In Uganda, CETA has been rolled out at three sites, with 35 frontline health workers using the approach to address mental health challenges and provide quality services not only for people living with HIV but also to those who care for them, including health workers. To date, mental health services have been offered to 11,328 clients, resulting in 463 being enrolled in CETA at three referral sites. In addition, 101 health workers have undergone mental health screening. 

More than 75 percent of people with mental health disorders in developing countries receive no treatment or care, according to the World Health Organization. Global objectives set out in the World Health Organization’s Comprehensive Mental Health Action Plan 2013–2030 and the Sustainable Development Goals seek to address this dearth of critical care, in part by calling for more community-based mental health services.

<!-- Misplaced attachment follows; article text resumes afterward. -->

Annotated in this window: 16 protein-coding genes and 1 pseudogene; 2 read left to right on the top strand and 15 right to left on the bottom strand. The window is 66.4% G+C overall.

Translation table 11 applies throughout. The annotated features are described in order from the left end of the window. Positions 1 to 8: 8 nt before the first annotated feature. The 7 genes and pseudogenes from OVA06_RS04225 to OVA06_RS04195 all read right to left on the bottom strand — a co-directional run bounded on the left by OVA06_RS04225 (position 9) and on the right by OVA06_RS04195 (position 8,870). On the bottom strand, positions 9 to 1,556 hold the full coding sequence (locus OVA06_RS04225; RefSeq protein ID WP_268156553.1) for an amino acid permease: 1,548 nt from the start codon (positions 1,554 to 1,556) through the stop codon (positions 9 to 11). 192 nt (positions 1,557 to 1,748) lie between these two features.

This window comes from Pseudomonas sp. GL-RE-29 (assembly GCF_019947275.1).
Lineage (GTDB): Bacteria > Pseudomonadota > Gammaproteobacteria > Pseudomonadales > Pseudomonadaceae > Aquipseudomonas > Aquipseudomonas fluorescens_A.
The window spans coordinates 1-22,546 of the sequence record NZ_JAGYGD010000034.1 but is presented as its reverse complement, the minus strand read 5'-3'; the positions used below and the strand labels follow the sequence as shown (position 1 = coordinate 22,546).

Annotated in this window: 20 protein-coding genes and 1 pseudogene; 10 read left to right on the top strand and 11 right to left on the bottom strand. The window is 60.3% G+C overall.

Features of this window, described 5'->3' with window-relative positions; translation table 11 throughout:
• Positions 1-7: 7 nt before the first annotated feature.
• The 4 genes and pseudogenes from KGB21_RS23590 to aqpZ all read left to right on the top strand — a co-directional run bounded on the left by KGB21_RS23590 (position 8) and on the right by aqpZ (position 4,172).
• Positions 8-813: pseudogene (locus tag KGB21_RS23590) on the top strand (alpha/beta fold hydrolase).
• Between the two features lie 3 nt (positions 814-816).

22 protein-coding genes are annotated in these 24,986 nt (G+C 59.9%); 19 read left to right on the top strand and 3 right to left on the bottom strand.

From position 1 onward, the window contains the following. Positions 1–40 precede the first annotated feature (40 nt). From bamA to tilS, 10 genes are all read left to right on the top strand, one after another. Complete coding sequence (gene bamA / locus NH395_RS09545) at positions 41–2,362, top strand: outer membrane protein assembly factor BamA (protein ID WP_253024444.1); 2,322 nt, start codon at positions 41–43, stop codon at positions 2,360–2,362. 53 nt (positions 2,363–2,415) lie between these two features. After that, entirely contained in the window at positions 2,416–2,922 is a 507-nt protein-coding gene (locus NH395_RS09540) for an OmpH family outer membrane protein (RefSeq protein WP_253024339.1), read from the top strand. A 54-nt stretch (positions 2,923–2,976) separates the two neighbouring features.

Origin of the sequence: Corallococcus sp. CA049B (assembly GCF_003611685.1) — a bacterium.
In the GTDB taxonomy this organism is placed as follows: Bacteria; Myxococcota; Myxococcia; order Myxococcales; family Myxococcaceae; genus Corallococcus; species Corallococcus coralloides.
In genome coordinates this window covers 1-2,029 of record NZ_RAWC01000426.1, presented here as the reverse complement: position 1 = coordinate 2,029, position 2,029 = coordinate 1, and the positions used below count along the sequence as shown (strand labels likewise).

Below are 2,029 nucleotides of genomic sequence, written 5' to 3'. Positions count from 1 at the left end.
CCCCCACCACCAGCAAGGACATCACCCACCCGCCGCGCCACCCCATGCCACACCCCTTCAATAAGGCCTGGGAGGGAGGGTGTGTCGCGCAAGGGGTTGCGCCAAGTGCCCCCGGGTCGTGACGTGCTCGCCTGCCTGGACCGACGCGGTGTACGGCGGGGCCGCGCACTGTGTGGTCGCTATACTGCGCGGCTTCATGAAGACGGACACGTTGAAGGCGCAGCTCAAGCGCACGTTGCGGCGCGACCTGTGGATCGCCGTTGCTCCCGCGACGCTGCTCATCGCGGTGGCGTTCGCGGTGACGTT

Jhpiego staff (right) delivers tablets to Rwamwanja Health facility in Uganda for mental health data management.

A World Health Organization report cites studies showing that people living with HIV/AIDS are twice as likely to experience severe depression compared to others, and that treating depression can improve adherence to care and clinical outcomes. The report also references a recent systematic review that reports that the risk of death by suicide is 100 times higher in people living with HIV than in the general population. 

Racheal’s compassionate and skilled counseling efforts, informed by the virtual and in-person CETA training she completed in June 2022, made all the difference for Roger. He no longer misses appointments at the clinic. She reports, “His mood has greatly improved. He is responding well to treatment. He even brought his partner to the clinic and reconciled with family.” 

*Roger is a pseudonym, used to protect the privacy of the client. 

Charles Mwanje is a program officer in Jhpiego’s Uganda office. Maryalice Yakutchik, a senior writer working with Jhpiego, also contributed to this story. 

Jhpiego believes that when women are healthy, families and communities are strong. We won’t rest until all women and their families—no matter where they live—can access the health care they need to pursue happy and productive lives.